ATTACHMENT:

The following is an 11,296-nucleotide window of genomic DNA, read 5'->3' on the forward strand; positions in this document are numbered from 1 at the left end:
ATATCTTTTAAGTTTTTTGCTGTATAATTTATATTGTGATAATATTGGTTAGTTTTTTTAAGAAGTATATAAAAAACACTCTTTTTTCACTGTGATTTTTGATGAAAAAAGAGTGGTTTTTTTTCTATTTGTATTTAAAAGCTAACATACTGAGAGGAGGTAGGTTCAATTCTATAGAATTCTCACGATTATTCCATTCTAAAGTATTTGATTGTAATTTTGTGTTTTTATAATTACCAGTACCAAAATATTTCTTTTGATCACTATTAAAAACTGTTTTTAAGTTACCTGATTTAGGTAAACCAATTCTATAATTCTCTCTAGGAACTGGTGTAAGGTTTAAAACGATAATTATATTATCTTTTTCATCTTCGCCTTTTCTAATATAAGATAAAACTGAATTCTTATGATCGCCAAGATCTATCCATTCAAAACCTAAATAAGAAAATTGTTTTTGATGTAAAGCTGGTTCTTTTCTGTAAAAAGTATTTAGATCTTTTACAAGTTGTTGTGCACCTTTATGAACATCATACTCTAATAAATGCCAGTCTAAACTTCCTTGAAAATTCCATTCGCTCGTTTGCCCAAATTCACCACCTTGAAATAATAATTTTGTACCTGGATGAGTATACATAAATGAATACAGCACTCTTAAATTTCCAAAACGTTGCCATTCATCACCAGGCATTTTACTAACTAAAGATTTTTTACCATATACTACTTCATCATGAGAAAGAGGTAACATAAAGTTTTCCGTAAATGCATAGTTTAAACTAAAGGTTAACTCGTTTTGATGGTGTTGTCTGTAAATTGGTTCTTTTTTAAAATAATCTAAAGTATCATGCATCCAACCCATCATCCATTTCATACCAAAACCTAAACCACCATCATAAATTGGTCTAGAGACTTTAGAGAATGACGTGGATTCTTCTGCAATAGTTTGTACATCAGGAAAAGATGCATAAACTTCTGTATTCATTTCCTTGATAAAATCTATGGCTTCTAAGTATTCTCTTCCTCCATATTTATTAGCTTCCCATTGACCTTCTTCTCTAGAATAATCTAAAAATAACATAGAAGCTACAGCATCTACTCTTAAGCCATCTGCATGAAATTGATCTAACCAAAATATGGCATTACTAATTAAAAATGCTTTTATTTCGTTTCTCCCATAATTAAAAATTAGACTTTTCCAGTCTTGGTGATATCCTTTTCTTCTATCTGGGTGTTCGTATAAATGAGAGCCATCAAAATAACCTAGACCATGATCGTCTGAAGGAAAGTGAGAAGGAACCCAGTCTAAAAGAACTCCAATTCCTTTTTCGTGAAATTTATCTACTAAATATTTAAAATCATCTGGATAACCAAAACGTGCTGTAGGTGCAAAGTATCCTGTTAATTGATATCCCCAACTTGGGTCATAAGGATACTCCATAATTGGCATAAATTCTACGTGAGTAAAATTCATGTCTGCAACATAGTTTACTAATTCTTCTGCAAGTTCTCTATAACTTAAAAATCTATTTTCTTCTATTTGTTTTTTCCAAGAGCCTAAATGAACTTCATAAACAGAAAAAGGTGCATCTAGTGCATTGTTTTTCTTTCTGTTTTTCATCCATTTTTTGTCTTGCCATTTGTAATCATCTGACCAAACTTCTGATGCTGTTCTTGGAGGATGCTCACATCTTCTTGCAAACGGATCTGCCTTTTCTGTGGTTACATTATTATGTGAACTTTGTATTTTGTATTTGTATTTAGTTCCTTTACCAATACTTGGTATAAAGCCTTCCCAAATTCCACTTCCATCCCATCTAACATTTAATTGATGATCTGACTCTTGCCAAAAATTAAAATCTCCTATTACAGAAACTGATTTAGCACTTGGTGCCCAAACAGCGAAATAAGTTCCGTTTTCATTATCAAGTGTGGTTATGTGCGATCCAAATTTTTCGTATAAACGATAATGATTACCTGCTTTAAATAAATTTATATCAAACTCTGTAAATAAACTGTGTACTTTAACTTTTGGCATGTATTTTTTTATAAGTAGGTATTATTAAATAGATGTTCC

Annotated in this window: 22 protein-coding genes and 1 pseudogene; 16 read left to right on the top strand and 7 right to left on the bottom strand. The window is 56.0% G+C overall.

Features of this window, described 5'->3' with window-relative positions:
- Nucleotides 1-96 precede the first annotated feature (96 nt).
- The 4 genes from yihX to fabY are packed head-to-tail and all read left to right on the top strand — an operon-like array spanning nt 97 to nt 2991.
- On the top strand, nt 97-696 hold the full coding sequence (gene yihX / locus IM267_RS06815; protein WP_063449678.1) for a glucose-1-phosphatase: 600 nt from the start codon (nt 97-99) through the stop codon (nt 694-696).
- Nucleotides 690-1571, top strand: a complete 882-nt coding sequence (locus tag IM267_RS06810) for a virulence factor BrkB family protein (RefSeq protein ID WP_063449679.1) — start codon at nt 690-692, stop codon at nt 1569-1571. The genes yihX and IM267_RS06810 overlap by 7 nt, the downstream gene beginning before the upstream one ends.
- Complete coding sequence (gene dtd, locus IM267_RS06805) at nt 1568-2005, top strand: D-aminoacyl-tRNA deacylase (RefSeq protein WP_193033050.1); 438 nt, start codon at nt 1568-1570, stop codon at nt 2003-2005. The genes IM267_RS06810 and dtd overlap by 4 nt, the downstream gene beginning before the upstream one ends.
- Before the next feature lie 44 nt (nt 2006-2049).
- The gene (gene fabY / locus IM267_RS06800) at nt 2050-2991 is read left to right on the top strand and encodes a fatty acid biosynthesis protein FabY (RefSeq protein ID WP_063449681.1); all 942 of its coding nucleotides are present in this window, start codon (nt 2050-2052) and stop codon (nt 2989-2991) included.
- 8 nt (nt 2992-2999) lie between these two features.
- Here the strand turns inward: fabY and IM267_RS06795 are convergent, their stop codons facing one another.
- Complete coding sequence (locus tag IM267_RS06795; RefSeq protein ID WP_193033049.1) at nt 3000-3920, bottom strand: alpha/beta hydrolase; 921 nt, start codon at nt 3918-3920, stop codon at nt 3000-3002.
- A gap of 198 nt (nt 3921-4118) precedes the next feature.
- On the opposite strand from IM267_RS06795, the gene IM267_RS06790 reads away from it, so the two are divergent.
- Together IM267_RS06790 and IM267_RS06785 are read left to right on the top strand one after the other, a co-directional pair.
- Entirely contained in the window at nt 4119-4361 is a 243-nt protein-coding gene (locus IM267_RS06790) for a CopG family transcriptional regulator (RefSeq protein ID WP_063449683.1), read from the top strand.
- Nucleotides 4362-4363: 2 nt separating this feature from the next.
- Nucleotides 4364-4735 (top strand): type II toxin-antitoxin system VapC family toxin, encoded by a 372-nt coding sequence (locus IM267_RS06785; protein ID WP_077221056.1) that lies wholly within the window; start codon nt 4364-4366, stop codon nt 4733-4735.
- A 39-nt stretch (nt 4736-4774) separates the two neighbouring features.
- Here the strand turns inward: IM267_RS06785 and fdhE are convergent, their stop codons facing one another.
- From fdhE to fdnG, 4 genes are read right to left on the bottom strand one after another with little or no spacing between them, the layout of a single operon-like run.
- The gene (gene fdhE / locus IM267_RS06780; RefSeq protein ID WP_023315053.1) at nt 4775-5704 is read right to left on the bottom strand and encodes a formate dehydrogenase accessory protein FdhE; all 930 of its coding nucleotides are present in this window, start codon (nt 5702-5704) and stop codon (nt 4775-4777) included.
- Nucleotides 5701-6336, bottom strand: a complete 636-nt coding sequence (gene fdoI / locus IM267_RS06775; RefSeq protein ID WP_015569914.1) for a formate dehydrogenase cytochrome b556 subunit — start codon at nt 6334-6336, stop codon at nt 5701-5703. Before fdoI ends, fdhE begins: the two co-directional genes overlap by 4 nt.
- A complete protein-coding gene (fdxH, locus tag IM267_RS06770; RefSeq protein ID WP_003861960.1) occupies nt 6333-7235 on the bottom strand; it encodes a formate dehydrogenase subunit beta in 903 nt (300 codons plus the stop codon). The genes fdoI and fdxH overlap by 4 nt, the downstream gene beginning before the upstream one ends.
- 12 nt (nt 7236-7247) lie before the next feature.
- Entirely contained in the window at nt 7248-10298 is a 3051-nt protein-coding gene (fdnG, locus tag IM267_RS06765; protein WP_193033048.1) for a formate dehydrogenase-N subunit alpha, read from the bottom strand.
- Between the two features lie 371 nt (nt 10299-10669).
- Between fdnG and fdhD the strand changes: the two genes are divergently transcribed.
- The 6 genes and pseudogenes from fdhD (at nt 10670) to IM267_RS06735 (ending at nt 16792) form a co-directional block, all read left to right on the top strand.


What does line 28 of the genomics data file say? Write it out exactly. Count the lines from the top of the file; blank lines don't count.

- Entirely contained in the window at nt 7248-10298 is a 3051-nt protein-coding gene (fdnG, locus tag IM267_RS06765; protein WP_193033048.1) for a formate dehydrogenase-N subunit alpha, read from the bottom strand.